The French Revolutionary Wars (French: Guerres de la Révolution française) were a series of sweeping military conflicts lasting from 1792 until 1802 and resulting from the French Revolution. They pitted France against Great Britain, the Holy Roman Empire, Prussia, Russia, and several other monarchies. They are divided in two periods: the War of the First Coalition (1792–97) and the War of the Second Coalition (1798–1802). Initially confined to Europe, the fighting gradually assumed a global dimension. After a decade of constant warfare and aggressive diplomacy, France had conquered a wide array of territories, from the Italian Peninsula and the Low Countries in Europe to the Louisiana Territory in North America. French success in these conflicts ensured the spread of revolutionary principles over much of Europe.

As early as 1791, the other monarchies of Europe looked with outrage at the revolution and its upheavals; and they considered whether they should intervene, either in support of King Louis XVI, to prevent the spread of revolution, or to take advantage of the chaos in France. Anticipating an attack, France declared war on Prussia and Austria in the spring of 1792 and they responded with a coordinated invasion that was eventually turned back at the Battle of Valmy in September. This victory emboldened the National Convention to abolish the monarchy. A series of victories by the new French armies abruptly ended with defeat at Neerwinden in the spring of 1793. The French suffered additional defeats in the remainder of the year and these difficult times allowed the Jacobins to rise to power and impose the Reign of Terror to unify the nation. (Full article...)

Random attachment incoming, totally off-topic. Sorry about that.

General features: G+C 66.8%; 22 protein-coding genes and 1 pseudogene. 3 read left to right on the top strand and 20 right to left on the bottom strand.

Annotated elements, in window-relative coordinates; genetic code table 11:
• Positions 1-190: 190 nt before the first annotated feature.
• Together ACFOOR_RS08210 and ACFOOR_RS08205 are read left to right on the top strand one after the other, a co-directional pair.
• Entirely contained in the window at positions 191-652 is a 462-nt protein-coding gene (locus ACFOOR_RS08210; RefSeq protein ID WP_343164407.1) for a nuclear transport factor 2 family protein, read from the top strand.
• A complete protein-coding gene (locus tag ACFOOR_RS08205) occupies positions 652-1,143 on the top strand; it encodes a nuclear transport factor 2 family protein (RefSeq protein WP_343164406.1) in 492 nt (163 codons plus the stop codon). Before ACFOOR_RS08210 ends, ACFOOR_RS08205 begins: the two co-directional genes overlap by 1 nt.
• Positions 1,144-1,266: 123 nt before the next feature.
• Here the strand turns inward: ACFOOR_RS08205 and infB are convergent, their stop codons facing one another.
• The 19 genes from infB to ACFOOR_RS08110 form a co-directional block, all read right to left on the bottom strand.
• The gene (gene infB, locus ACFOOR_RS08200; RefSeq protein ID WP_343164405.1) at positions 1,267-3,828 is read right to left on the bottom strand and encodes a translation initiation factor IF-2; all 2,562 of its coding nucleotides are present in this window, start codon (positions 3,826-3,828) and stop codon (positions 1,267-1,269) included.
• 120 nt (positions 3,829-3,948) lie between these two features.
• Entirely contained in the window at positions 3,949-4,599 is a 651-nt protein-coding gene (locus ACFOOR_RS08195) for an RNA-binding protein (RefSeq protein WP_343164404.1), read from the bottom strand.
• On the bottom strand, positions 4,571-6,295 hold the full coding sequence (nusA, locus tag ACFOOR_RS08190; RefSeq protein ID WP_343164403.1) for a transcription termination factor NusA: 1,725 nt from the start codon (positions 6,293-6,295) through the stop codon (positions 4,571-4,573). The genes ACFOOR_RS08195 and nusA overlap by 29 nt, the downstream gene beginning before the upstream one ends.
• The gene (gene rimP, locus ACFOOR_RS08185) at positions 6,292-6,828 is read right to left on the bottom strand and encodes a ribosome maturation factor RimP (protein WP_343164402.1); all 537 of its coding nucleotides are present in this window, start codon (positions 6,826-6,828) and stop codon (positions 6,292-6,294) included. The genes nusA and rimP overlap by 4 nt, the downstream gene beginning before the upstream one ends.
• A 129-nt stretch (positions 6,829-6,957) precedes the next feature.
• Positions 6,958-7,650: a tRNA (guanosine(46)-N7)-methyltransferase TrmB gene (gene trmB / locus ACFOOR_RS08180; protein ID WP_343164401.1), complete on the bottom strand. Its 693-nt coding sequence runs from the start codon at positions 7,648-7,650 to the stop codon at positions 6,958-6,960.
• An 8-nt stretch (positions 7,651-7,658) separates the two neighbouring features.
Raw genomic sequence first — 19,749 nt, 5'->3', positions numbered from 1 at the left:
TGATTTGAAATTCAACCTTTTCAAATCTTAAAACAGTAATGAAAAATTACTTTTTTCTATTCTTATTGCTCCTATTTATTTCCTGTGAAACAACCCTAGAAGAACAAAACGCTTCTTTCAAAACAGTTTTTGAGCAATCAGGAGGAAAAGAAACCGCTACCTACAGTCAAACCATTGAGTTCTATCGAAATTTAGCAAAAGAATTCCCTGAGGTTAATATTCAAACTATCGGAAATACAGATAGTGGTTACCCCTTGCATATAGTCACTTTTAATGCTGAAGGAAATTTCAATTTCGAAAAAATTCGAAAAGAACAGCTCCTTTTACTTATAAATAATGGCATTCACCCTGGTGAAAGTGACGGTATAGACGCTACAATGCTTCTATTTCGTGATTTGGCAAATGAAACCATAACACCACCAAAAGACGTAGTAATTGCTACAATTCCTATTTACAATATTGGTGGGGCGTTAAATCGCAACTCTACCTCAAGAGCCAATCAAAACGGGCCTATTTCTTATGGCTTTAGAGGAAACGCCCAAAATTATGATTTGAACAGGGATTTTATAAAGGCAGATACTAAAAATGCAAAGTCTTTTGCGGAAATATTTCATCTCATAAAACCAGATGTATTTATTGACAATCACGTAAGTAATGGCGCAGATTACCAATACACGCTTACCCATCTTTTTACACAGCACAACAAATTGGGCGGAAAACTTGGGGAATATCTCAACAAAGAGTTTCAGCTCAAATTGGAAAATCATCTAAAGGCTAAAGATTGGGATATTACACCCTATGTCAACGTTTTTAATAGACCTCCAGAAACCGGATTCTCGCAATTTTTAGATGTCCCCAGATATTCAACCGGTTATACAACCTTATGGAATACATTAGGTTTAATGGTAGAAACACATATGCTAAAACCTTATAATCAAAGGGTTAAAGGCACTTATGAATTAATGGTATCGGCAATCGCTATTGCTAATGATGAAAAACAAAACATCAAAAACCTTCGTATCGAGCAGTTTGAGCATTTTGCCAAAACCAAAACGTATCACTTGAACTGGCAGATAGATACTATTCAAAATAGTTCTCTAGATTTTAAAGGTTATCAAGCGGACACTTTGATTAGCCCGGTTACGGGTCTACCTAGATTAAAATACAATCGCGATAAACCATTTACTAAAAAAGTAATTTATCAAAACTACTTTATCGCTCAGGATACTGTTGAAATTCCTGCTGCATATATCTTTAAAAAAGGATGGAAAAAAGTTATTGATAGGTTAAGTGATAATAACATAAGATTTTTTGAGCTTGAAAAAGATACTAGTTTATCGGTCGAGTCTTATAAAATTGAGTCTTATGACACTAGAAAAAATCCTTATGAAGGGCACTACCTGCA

Major topics and categories

Eras of warfare

Overview • Prehistoric • Ancient • Medieval • Gunpowder • Industrial • Modern

Types of warfare

Aerial • Amphibious • Arctic • Armoured • Artillery • Asymmetric • Attrition • Biological • Cavalry • Chemical • Conventional • Desert • Electronic • Ground • Guerrilla • Fortification • Herbicidal • Infantry • Information • Jungle • Maneuver • Mechanized • Mercenary • Mountain • Naval • Network-centric • Nuclear • Psychological • Radiological • Siege • Ski • Space • Sub-aquatic • Submarine • Surface • Total • Trench • Unconventional • Urban

Categories

Lists

Armies • Battles • Civil wars • Corps • Divisions • Fleets • Invasions • Operations • Orders of battle • Sieges • Tactics • Wars • Weapons • World War II Commanders

Other related topics

Genocide • Peace

Did you know...? - show different entries

Featured picture - show another

Aerial view of the village of Passchendaele

The Battle of Passchendaele, otherwise known as the Third Battle of Ypres, was one of the major battles of World War I, fought by British, ANZAC and Canadian soldiers against the German army near Ypres (Ieper in Flemish) in West Flanders, northwestern Belgium over the control of the village of Passchendaele.
Photo credit: Imperial War Museum

Selected anniversaries

November 24

General images

The following are images from various war-related articles on Wikipedia.

Other Wikimedia projects

Things you can do

Portals